Dr Daniel Dunn1, Dr Autumn-Lynn Harrison2, Ms. Corrie Curtice1, Ms. Ellie Heywood1, Ms. Connie Kot1, Ms. Sarah DeLand1, Ms. Sarah Poulin1, Mr. Ei Fujioka1, Mr. Ben Donnelly1, Ms. Meredith Whitten1, Mr. Guillermo Ortuno Crespo1, Mr. Alejandro Herrero Palacio1, Mr. Jesse Cleary1, Dr. Patrick Halpin1
1Duke University, Beaufort, United States, 2Migratory Bird Center, Smithsonian Conservation Biology Institute, Washington, United States
Due to their large geographic ranges, migratory marine mammals, seabirds, sea turtles and fish experience a variety of anthropogenic pressures over their life histories. Combined with conservation and management strategies that largely fail to consider spatial connectivity over their full life cycles, these threats have contributed to population declines worldwide. Baseline information on migratory connectivity is vital to understanding how migration patterns are changing and how these may impact populations. Advances in electronic tracking technology over the past 25 years have resulted in the rapid accumulation of information on migratory connectivity in the ocean. However, this information is not widely available, nor has it been effectively synthesized as actionable knowledge for baseline or planning purposes. The Migratory Connectivity in the Ocean (MiCO; mico.eco) system seeks to fill this gap by compiling and synthesizing data on connectivity among nodes (aggregations of areas used for a particular life cycle activity such as feeding or breeding) via corridors (aggregations of routes animals travel between nodes). Data is being gathered from a systematic literature review and direct contributions by collaborating partners as input to MiCO. The literature review is currently focused on telemetry data and encompasses over 200 species. Here we present a prototype of the MiCO system and a summary of information on migratory connectivity derived from the literature review. This system will be critical for informing the development of area-based management tools (including MPAs) and transboundary environmental impact assessments.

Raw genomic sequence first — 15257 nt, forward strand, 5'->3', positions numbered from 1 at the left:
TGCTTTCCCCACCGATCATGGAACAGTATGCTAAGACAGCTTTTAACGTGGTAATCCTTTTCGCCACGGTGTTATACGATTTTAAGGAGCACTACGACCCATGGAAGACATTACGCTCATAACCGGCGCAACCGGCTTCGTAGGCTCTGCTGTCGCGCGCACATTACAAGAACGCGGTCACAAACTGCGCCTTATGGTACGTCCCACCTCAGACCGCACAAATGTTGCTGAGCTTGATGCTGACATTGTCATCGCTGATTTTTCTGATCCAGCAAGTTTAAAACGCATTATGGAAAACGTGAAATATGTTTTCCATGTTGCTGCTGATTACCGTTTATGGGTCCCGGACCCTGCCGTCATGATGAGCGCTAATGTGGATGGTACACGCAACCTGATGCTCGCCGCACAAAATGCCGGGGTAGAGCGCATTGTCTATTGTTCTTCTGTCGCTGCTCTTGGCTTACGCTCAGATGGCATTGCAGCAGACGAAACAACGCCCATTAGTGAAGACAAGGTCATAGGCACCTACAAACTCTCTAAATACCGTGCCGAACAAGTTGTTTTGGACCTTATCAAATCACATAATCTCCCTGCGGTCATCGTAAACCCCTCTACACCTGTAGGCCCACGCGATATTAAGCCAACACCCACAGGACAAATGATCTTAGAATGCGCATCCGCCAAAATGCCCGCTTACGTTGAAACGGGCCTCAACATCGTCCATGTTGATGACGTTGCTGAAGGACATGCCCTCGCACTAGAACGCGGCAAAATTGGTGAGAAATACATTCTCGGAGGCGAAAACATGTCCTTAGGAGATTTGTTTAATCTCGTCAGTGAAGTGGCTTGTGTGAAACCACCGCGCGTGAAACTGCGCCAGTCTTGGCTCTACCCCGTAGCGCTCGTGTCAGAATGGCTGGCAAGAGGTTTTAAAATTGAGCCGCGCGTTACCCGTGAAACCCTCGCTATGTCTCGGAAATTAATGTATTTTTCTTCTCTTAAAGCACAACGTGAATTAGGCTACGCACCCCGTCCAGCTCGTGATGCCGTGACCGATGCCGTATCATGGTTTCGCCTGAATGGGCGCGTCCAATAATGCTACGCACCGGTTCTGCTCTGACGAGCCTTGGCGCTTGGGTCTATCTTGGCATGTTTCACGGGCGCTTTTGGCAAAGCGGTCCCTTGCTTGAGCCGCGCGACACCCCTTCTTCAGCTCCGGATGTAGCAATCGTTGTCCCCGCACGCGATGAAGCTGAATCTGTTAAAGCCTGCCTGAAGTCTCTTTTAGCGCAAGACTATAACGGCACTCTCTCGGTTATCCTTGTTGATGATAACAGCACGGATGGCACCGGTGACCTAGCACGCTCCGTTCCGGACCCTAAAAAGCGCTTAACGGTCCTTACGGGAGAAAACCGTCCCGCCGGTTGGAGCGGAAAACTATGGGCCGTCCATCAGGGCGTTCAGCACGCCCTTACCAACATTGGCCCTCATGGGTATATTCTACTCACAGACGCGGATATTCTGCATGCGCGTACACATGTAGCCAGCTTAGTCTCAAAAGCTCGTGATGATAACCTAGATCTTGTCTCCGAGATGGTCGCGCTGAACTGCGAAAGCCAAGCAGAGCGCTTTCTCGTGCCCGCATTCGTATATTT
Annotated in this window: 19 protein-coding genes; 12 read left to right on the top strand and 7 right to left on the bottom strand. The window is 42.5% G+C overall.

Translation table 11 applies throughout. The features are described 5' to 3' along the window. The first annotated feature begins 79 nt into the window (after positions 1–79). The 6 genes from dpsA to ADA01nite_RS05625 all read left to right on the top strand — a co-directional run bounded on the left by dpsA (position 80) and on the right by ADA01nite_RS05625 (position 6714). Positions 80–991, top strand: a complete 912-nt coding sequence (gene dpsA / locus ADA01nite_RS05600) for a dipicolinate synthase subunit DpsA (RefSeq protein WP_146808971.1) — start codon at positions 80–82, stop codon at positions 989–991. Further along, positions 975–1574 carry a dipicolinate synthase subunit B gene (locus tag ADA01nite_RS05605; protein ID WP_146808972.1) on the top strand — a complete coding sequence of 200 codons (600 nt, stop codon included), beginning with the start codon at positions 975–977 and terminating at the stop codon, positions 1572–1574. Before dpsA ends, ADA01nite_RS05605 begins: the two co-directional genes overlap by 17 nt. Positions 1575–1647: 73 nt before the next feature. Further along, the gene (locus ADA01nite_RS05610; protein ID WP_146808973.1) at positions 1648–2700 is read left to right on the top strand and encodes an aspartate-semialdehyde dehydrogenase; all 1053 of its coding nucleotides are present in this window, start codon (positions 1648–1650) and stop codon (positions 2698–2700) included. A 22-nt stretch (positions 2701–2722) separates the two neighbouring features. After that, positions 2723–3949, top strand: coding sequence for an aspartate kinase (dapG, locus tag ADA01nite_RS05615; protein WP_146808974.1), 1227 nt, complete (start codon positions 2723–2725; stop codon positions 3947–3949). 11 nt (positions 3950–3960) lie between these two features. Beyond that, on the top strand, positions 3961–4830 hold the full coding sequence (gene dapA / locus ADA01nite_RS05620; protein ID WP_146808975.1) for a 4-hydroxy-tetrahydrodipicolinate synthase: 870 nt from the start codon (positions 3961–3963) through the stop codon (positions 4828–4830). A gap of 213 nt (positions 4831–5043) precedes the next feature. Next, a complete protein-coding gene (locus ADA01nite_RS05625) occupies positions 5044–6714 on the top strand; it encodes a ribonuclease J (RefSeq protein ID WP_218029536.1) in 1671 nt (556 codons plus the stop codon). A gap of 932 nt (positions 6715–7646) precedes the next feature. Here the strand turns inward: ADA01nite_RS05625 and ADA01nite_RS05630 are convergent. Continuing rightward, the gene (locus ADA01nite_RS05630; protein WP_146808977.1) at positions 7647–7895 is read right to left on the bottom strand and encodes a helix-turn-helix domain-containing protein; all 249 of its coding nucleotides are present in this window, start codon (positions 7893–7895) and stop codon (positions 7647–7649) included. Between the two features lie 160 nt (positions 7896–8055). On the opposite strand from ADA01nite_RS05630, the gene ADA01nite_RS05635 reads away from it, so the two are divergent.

Dr. Dunn is an Assistant Research Professor with the Marine Geospatial Ecology Lab at Duke University. As an interdisciplinary marine conservation scientist, his research focuses on using spatial analytics to develop applied solutions to natural resource management and conservation problems through area-based management across a range of scales. Dr. Dunn sits on the science board of the Global Ocean Biodiversity Initiative and is co-chair of the Biology & Ecosystems Panel of the Global Ocean Observing System.